Year : 2017 | Volume
: 25 | Issue : 1 | Page : 3--5
Cadaver skin donation and skin bank
Dr. Gore's Clinic, Sion and; Zen Clinic, Zen Hospital, Chembur; Former Chief and Professor of Surgery, LTM Medical College and General Hospital, Mumbai, Maharashtra, India
20, Shreyas, Udayagiri CHS, V.N. Purav Marg, Deonar, Mumbai 400088
|How to cite this article:|
Gore M. Cadaver skin donation and skin bank.Indian J Burns 2017;25:3-5
|How to cite this URL:|
Gore M. Cadaver skin donation and skin bank. Indian J Burns [serial online] 2017 [cited 2019 Mar 26 ];25:3-5
Available from: http://www.ijburns.com/text.asp?2017/25/1/3/220661
In this article, I plan to share my experience of establishing the first cadaver allograft skin bank in India and the introduction of cadaver skin donation to the Indian society in the year 2000.
Though the first allograft skin bank was established at Bewerwick, Holland, in 1952; such a facility was introduced in India only in the year 2000. The skin and tissue banks existing at Wadia hospital and Tata Memorial hospital in Mumbai prior to this were preserving excess balance skin grafts from patients and skin grafts from amputed extremities. This delay in establishing cadaver skin allograft bank was due to multiple reasons in my opinion—the extremely high mortality rate in patients with burns, a poor understanding of multidisciplinary care required to improve salvage rate, the application of comfort care concept to large burns, which was often interpreted as a neglect of care by those responsible for the delivery of care and general apathy toward burn care. Very few burn units existed at that time (around 1980), and most of these restricted their admissions to burn victims with salvageable burn extent, giving no hopes to large burns. This meant that the role of general surgeons was reduced to the signing of death certificates, and one can imagine how frustrating, demoralising, and depressing this can be. Unfortunately, this status still continues in many teaching institutions. It is obvious that in such a situation, patients with more that 30–35% total body surface area (TBSA) burns were rarely salvaged, and so the need for skin allografts was never perceived. Sadly even today, very few burn centres in India calculate and declare the lethal area 50 (LA50) levels; therefore, nobody knows the salvage rates in different centres.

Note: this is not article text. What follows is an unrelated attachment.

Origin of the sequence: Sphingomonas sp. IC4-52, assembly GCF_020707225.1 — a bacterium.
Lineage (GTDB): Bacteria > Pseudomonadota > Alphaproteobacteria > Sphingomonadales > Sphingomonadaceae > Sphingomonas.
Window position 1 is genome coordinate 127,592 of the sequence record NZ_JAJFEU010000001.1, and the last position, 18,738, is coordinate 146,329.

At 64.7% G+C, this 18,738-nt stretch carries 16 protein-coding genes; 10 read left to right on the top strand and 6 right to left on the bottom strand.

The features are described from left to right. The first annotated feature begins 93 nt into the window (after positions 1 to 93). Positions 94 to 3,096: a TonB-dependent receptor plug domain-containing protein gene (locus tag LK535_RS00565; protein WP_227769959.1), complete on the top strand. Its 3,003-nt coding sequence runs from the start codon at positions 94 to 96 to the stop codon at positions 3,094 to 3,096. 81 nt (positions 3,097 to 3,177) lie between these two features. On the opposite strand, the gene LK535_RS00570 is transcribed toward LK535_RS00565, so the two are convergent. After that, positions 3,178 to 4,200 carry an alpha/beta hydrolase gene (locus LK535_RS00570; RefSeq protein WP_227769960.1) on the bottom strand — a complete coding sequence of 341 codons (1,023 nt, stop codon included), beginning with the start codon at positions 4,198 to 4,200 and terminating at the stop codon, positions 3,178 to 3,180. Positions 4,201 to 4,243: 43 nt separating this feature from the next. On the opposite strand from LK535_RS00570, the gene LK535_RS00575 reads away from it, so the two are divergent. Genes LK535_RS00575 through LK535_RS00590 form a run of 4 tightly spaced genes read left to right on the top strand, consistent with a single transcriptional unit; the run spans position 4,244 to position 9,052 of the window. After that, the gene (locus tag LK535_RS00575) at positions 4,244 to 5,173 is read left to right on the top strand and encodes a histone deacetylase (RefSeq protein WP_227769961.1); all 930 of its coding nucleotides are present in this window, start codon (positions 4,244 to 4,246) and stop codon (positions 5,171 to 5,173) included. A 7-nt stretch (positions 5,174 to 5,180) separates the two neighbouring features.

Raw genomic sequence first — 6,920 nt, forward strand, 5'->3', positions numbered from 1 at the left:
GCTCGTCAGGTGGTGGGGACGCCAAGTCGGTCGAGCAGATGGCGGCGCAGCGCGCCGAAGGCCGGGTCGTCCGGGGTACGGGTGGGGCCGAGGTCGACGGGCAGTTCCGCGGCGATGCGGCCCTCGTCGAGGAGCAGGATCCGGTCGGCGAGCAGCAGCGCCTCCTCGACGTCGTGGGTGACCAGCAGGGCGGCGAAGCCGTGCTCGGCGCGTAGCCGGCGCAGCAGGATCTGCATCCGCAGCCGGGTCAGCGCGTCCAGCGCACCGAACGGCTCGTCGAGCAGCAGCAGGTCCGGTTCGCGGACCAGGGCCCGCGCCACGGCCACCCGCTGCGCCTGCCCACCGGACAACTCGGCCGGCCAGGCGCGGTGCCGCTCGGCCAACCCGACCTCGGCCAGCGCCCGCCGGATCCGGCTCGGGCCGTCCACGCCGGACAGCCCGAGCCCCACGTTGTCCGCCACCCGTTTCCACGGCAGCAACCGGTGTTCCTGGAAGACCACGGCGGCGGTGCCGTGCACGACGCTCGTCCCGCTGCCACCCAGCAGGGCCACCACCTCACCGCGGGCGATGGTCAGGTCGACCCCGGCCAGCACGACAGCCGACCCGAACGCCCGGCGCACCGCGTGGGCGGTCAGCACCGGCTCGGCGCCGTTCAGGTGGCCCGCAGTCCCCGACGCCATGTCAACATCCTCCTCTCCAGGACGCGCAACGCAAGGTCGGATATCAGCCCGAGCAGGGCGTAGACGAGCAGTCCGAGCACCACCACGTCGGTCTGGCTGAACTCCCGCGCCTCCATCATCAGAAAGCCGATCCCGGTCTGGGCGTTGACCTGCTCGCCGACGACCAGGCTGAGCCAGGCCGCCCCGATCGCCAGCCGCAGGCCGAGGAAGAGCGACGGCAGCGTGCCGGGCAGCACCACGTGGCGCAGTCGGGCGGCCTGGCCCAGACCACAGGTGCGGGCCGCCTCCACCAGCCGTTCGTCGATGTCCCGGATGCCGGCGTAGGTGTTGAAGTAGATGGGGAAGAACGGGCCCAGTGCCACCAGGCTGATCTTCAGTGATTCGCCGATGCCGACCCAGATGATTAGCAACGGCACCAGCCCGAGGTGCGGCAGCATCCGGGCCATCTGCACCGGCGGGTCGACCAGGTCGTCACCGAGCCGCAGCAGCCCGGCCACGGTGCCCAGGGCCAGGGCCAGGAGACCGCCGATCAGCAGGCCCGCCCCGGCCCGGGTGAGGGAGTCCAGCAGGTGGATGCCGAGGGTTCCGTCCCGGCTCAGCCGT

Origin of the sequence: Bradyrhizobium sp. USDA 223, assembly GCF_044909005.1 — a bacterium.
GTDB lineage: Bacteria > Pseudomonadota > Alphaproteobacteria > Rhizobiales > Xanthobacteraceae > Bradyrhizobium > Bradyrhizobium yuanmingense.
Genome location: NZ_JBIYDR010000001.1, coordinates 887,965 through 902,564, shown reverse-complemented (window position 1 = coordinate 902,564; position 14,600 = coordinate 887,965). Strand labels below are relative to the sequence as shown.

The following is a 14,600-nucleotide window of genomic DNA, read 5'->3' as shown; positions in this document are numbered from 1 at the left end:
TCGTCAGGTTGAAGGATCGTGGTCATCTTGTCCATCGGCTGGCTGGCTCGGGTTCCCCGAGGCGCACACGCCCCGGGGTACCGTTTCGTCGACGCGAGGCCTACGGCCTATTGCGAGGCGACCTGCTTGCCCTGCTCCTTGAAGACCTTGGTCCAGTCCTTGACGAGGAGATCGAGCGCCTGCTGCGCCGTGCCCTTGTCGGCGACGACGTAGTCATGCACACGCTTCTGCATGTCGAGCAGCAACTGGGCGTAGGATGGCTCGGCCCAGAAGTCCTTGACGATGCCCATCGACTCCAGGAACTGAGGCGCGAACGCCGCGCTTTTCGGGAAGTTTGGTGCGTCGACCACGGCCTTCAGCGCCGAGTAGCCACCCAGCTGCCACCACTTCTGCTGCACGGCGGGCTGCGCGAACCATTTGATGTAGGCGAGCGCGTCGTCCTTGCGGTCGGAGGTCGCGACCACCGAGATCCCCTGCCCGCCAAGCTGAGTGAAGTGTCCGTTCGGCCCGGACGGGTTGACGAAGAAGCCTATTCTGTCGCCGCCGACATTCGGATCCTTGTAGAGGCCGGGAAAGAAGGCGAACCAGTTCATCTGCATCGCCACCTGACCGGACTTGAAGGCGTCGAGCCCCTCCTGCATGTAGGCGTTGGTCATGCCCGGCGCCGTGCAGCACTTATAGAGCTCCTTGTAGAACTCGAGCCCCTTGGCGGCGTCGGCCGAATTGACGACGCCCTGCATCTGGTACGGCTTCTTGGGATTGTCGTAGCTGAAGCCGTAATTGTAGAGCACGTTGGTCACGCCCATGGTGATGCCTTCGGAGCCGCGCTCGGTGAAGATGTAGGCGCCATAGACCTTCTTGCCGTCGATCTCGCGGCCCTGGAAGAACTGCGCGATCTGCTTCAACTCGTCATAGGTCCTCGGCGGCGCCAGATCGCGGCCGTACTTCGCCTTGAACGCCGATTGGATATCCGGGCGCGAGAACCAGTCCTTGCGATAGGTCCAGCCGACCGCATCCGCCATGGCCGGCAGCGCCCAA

The burn unit at Lokmanya Tilak Municipal General Hospital (LTMGH) was established by the then Chief of General Surgery, Professor S. V. Nadkarni, in 1983 and continues to be managed by the General Surgery department till date. I was entrusted with the complete responsibility of burn unit in 1989 with dedicated operation time and one Assistant Professor and two surgical residents. Shortly, the burn team extended the care to all patients with burns irrespective of age, sex, and the extent of burn. The LA50 was 35% TBSA burns at that time with about 800 admissions every year. The team included a microbiologist, physiotherapist, occupational therapist, dietician, medical social workers, nursing staff, and helpers; in addition, physician, anaesthesiologist, obstetrician, paediatrician, and psychiatrist were involved as and when needed. The team was enthusiastic, enterprising, and imaginative. All patients with burns irrespective of the extent of injury were treated with the intention to salvage, and no thought of comfort care was ever entertained. Infection control, dressing protocol, antibiotic policy, nutritional support, early burn wound excision, and closure with available skin autografts, all helped in improving the salvage rate to LA50 of 50% TBSA burns by 1995.
At this stage, the need for skin substitutes was acutely perceived for the salvage of patients with burn extent exceeding 40–45% TBSA. We did collaborate with the National Centre for Cell Sciences (NCCS), Pune and, for the first time in India in 1995, we used cultured epithelia (CEA) on a young 16-year-old patient with 65% burns. The team managed to salvage her not because of CEA but with the use of skin allografts from her father. Greatly expensive CEA was still in the research phase and, therefore, unsuitable for routine use. Allografts from living donors were available for children and occasionally for males with burns, but never for young females with burns. Young females formed the largest share (70%) of our patients. With a paucity of resources and the poor availability of synthetic skin substitutes as well as xenografts, skin allografts from cadavers was the only possible solution. I had spent some time at Euro Skin Bank at Bewerwick and the skin bank at Hvidovre in Denmark in 1990. I was duly impressed by the positive effect of skin allografts in the salvage of patients even with 97% burns. In 1998, I spent very valuable time at University of Texas Medical Branch (UTMB) tissue bank at Galveston, USA. I had obtained significant information from these three facilities. Therefore, the efforts to establish cadaver skin allograft bank began in early 1999.
Space was available in the Department of Surgery. Procuring equipment was not a big issue, as some was already received from NCCS under technology transfer program for CEA laboratory, and the remaining was very kindly donated by Sunday Friends—a NGO associated with burn care for several years. In collaboration with Dr. Daksha Pandit of the Microbiology department and Dr. Pritam Phatnani of Forensic Medicine department, various proformas for records and consent form were prepared. The equipment and protocol for graft harvesting and preservation protocols were finalised. All the surgical residents were trained in necessary procedures and protocols.